It Could be Culture, part II (The NAEP Black-Mixed-White gap)

In part I of “It could be culture,” I looked at the association between mixed race identity and NAEP math and reading scores. Generally, I found that mixed race identity, as indexed a number of ways, was associated with scores intermediate to the parental populations. I was able to rule out a complete monoracial-sampling explanation for this. We are not simply dealing with heterogeneous populations comprised of monoracial Blacks and Whites. As I commented:

“The finding that [self-identifying B/W mixed race individuals who are school identified as Black] over-perform Blacks and that [self-identifying B/W mixed race individuals who are school identified as White] underperform Whites is somewhat informative. It could be that [self-identifying B/W mixed race individuals, in general] include a number of true Black and true White monoracials (i.e., monoracial Blacks and Whites who happened to check both “Black” and “White.”) The effect would be that the scores of [self-identifying B/W mixed race individuals, in general] fall in between those of “Whites” and “Blacks,” thus giving the illusion of intermediate mixed race performance. (Though, in reality, if this were the case, one would not expect the scores to fall in the middle, as they do, as monoracial Whites are 4 times as numerous as monoracial Blacks. As a result, in the above scenario, we would expect 4 times as many monoracial Whites to (mis)check both the “Black” and “White” box as monoracial Blacks and, so, expect the average scores to be skewed to the White end.) Such a “sampling” explanation, though, cannot explain the findings [above] since [self-identifying B/W mixed race individuals who are school identified as Black] presumably excludes monoracial Whites and [self-identifying B/W mixed race individuals who are school identified as White] presumably excludes monoracial Blacks (via school identification in both cases).”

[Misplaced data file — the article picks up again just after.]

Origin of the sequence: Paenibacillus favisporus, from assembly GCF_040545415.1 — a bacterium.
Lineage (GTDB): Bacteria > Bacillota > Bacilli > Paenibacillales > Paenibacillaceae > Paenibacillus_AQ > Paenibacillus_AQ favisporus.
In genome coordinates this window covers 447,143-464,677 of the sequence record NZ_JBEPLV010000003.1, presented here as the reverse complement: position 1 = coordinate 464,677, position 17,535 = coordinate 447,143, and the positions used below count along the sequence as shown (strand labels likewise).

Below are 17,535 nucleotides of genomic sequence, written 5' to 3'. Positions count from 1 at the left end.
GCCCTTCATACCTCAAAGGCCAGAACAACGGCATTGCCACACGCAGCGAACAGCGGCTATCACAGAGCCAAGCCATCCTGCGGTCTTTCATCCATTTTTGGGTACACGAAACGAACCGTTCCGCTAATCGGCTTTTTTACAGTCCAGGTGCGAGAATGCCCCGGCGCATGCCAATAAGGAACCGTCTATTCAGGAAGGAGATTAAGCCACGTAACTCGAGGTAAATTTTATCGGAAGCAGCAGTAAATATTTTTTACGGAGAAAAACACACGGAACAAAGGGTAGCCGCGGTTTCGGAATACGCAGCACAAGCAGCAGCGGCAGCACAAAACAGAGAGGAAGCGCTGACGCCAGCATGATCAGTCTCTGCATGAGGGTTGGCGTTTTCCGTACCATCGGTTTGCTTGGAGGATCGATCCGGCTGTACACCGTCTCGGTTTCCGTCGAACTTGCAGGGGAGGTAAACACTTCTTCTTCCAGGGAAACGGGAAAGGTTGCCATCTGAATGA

I concluded that either a cultural explanation (being X, identifying as Y) or genetic explanation (being X and Y) could explain the results. I tested the latter and found that a cultural hypothesis was wanting. The results were odd, though, from the perspective of a genetic hypothesis. I noted: